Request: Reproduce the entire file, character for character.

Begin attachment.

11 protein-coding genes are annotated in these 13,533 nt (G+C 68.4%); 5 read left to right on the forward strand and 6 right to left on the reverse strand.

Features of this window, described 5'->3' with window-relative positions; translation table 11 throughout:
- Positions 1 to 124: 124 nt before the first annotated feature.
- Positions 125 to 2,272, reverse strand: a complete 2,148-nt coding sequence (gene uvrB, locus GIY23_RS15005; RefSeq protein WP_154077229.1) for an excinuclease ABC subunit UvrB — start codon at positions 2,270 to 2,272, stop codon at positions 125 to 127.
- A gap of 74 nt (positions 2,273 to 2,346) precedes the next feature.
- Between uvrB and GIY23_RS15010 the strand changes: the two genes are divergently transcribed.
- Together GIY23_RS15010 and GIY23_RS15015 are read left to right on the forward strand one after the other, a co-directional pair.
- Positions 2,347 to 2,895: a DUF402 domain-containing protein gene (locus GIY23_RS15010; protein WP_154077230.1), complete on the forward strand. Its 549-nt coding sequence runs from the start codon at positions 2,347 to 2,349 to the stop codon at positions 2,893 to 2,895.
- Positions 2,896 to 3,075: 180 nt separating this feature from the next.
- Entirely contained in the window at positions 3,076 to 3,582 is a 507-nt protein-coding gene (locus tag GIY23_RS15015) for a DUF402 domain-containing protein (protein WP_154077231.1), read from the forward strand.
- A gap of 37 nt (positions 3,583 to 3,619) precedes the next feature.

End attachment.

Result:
11 protein-coding genes are annotated in these 13,533 nt (G+C 68.4%); 5 read left to right on the forward strand and 6 right to left on the reverse strand.

Features of this window, described 5'->3' with window-relative positions; translation table 11 throughout:
- Positions 1 to 124: 124 nt before the first annotated feature.
- Positions 125 to 2,272, reverse strand: a complete 2,148-nt coding sequence (gene uvrB, locus GIY23_RS15005; RefSeq protein WP_154077229.1) for an excinuclease ABC subunit UvrB — start codon at positions 2,270 to 2,272, stop codon at positions 125 to 127.
- A gap of 74 nt (positions 2,273 to 2,346) precedes the next feature.
- Between uvrB and GIY23_RS15010 the strand changes: the two genes are divergently transcribed.
- Together GIY23_RS15010 and GIY23_RS15015 are read left to right on the forward strand one after the other, a co-directional pair.
- Positions 2,347 to 2,895: a DUF402 domain-containing protein gene (locus GIY23_RS15010; protein WP_154077230.1), complete on the forward strand. Its 549-nt coding sequence runs from the start codon at positions 2,347 to 2,349 to the stop codon at positions 2,893 to 2,895.
- Positions 2,896 to 3,075: 180 nt separating this feature from the next.
- Entirely contained in the window at positions 3,076 to 3,582 is a 507-nt protein-coding gene (locus tag GIY23_RS15015) for a DUF402 domain-containing protein (protein WP_154077231.1), read from the forward strand.
- A gap of 37 nt (positions 3,583 to 3,619) precedes the next feature.